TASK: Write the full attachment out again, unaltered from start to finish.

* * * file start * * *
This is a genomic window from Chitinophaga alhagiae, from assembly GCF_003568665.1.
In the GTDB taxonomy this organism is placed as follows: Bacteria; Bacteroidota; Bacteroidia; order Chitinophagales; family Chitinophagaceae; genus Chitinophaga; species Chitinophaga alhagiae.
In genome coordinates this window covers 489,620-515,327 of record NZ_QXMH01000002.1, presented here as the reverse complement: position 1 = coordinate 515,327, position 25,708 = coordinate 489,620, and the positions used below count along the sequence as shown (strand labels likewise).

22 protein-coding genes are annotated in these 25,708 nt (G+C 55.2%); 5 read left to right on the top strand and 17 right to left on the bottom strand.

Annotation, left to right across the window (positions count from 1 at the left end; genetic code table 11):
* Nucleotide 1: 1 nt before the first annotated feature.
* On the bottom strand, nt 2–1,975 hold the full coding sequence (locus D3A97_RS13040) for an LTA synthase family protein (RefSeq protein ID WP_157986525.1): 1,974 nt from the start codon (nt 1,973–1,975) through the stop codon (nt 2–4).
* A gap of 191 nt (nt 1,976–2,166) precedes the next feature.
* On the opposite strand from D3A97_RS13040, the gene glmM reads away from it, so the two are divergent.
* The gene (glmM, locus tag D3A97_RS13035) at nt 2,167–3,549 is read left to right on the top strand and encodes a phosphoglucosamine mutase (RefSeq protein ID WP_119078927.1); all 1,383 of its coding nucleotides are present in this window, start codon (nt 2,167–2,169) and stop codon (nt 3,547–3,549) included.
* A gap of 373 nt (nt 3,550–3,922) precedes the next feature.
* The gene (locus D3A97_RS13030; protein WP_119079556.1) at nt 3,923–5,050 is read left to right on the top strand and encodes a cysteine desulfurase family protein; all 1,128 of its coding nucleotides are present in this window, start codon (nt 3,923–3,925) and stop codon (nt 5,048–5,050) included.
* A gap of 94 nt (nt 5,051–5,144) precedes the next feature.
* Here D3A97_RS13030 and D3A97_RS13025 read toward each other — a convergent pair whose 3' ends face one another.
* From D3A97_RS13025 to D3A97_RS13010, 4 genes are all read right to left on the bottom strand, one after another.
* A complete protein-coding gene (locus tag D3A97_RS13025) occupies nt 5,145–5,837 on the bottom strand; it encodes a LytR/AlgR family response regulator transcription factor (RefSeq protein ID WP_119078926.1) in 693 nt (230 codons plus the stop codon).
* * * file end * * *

This is a genomic window from Chitinophaga alhagiae, from assembly GCF_003568665.1.
In the GTDB taxonomy this organism is placed as follows: Bacteria; Bacteroidota; Bacteroidia; order Chitinophagales; family Chitinophagaceae; genus Chitinophaga; species Chitinophaga alhagiae.
In genome coordinates this window covers 489,620-515,327 of record NZ_QXMH01000002.1, presented here as the reverse complement: position 1 = coordinate 515,327, position 25,708 = coordinate 489,620, and the positions used below count along the sequence as shown (strand labels likewise).

22 protein-coding genes are annotated in these 25,708 nt (G+C 55.2%); 5 read left to right on the top strand and 17 right to left on the bottom strand.

Annotation, left to right across the window (positions count from 1 at the left end; genetic code table 11):
* Nucleotide 1: 1 nt before the first annotated feature.
* On the bottom strand, nt 2–1,975 hold the full coding sequence (locus D3A97_RS13040) for an LTA synthase family protein (RefSeq protein ID WP_157986525.1): 1,974 nt from the start codon (nt 1,973–1,975) through the stop codon (nt 2–4).
* A gap of 191 nt (nt 1,976–2,166) precedes the next feature.
* On the opposite strand from D3A97_RS13040, the gene glmM reads away from it, so the two are divergent.
* The gene (glmM, locus tag D3A97_RS13035) at nt 2,167–3,549 is read left to right on the top strand and encodes a phosphoglucosamine mutase (RefSeq protein ID WP_119078927.1); all 1,383 of its coding nucleotides are present in this window, start codon (nt 2,167–2,169) and stop codon (nt 3,547–3,549) included.
* A gap of 373 nt (nt 3,550–3,922) precedes the next feature.
* The gene (locus D3A97_RS13030; protein WP_119079556.1) at nt 3,923–5,050 is read left to right on the top strand and encodes a cysteine desulfurase family protein; all 1,128 of its coding nucleotides are present in this window, start codon (nt 3,923–3,925) and stop codon (nt 5,048–5,050) included.
* A gap of 94 nt (nt 5,051–5,144) precedes the next feature.
* Here D3A97_RS13030 and D3A97_RS13025 read toward each other — a convergent pair whose 3' ends face one another.
* From D3A97_RS13025 to D3A97_RS13010, 4 genes are all read right to left on the bottom strand, one after another.
* A complete protein-coding gene (locus tag D3A97_RS13025) occupies nt 5,145–5,837 on the bottom strand; it encodes a LytR/AlgR family response regulator transcription factor (RefSeq protein ID WP_119078926.1) in 693 nt (230 codons plus the stop codon).